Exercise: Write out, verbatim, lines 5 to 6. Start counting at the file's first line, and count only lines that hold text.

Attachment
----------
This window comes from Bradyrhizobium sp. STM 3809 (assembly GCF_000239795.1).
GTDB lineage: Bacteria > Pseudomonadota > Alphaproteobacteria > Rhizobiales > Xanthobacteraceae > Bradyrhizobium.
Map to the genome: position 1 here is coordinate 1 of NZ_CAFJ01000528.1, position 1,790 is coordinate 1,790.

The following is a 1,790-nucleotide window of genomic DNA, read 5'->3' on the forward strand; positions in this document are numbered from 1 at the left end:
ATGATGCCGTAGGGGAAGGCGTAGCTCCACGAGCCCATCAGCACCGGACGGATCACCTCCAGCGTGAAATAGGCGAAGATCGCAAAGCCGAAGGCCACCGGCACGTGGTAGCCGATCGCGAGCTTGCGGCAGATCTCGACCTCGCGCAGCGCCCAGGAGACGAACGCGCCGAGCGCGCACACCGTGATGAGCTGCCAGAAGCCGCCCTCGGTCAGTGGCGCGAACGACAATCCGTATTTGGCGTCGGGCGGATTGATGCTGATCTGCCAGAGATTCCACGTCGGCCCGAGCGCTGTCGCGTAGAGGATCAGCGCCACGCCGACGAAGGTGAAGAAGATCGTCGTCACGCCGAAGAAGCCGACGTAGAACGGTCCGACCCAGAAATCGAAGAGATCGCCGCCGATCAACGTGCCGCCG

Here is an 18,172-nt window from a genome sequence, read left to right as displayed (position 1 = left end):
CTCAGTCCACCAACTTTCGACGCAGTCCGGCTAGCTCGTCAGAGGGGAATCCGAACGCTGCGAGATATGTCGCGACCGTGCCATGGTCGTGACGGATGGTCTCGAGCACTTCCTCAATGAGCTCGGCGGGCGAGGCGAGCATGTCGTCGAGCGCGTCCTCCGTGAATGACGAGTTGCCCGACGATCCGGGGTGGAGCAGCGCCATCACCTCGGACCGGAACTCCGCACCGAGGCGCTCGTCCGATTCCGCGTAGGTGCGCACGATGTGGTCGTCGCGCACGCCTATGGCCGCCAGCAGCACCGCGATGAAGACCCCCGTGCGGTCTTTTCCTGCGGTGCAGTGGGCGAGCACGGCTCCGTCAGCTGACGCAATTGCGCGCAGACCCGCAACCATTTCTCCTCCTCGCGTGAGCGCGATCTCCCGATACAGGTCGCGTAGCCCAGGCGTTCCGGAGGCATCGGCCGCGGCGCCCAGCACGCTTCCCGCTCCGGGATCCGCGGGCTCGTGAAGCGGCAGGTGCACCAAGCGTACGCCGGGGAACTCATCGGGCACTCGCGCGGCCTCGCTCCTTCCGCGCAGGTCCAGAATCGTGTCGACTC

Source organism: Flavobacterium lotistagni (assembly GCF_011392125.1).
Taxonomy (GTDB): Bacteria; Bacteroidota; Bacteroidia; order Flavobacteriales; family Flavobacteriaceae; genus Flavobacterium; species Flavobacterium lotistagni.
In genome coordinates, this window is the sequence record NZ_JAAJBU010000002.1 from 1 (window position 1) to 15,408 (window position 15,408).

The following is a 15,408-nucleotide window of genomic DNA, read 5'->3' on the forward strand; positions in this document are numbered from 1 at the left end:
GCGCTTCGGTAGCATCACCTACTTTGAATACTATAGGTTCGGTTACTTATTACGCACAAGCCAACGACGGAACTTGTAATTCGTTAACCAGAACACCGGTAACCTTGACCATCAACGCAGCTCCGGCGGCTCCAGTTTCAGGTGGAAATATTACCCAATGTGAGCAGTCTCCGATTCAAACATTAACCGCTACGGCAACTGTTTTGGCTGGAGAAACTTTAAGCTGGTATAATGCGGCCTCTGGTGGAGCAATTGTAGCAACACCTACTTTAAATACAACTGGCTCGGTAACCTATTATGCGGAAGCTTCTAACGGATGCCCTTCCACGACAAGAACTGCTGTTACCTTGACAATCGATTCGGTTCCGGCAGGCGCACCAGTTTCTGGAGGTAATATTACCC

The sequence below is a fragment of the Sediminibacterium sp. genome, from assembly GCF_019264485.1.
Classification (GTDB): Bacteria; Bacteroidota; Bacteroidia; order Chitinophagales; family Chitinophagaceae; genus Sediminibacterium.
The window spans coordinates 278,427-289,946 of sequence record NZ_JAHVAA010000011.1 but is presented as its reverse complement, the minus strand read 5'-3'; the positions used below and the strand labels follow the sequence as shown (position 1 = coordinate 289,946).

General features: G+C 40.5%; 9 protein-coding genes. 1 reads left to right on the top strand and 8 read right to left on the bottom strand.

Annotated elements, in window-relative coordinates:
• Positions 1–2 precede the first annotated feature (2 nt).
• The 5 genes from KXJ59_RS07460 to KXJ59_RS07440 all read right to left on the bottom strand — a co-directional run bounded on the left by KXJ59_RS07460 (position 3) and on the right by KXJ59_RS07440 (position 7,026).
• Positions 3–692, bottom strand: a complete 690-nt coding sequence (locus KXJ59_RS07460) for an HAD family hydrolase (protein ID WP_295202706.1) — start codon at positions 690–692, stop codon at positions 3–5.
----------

ATGATGCCGTAGGGGAAGGCGTAGCTCCACGAGCCCATCAGCACCGGACGGATCACCTCCAGCGTGAAATAGGCGAAGATCGCAAAGCCGAAGGCCACCGGCACGTGGTAGCCGATCGCGAGCTTGCGGCAGATCTCGACCTCGCGCAGCGCCCAGGAGACGAACGCGCCGAGCGCGCACACCGTGATGAGCTGCCAGAAGCCGCCCTCGGTCAGTGGCGCGAACGACAATCCGTATTTGGCGTCGGGCGGATTGATGCTGATCTGCCAGAGATTCCACGTCGGCCCGAGCGCTGTCGCGTAGAGGATCAGCGCCACGCCGACGAAGGTGAAGAAGATCGTCGTCACGCCGAAGAAGCCGACGTAGAACGGTCCGACCCAGAAATCGAAGAGATCGCCGCCGATCAACGTGCCGCCG

Here is an 18,172-nt window from a genome sequence, read left to right as displayed (position 1 = left end):